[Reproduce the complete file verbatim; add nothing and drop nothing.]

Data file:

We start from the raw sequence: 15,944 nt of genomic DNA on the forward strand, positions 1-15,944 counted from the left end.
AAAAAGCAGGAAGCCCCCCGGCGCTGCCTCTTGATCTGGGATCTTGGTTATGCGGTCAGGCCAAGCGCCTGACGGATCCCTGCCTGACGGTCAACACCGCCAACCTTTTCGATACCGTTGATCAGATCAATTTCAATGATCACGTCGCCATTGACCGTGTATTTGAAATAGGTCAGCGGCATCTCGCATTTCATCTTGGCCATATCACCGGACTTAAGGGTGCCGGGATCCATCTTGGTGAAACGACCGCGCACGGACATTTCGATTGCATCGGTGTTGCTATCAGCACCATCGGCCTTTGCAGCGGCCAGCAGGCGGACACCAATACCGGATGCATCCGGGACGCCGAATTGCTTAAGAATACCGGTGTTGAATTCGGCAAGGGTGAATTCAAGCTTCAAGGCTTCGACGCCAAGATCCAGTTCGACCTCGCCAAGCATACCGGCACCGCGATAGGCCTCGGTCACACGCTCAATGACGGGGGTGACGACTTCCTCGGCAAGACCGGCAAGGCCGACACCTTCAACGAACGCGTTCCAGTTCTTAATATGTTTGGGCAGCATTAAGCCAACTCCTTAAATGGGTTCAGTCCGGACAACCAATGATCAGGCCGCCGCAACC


We start from the raw sequence: 15,944 nt of genomic DNA on the forward strand, positions 1-15,944 counted from the left end.
AAAAAGCAGGAAGCCCCCCGGCGCTGCCTCTTGATCTGGGATCTTGGTTATGCGGTCAGGCCAAGCGCCTGACGGATCCCTGCCTGACGGTCAACACCGCCAACCTTTTCGATACCGTTGATCAGATCAATTTCAATGATCACGTCGCCATTGACCGTGTATTTGAAATAGGTCAGCGGCATCTCGCATTTCATCTTGGCCATATCACCGGACTTAAGGGTGCCGGGATCCATCTTGGTGAAACGACCGCGCACGGACATTTCGATTGCATCGGTGTTGCTATCAGCACCATCGGCCTTTGCAGCGGCCAGCAGGCGGACACCAATACCGGATGCATCCGGGACGCCGAATTGCTTAAGAATACCGGTGTTGAATTCGGCAAGGGTGAATTCAAGCTTCAAGGCTTCGACGCCAAGATCCAGTTCGACCTCGCCAAGCATACCGGCACCGCGATAGGCCTCGGTCACACGCTCAATGACGGGGGTGACGACTTCCTCGGCAAGACCGGCAAGGCCGACACCTTCAACGAACGCGTTCCAGTTCTTAATATGTTTGGGCAGCATTAAGCCAACTCCTTAAATGGGTTCAGTCCGGACAACCAATGATCAGGCCGCCGCAACC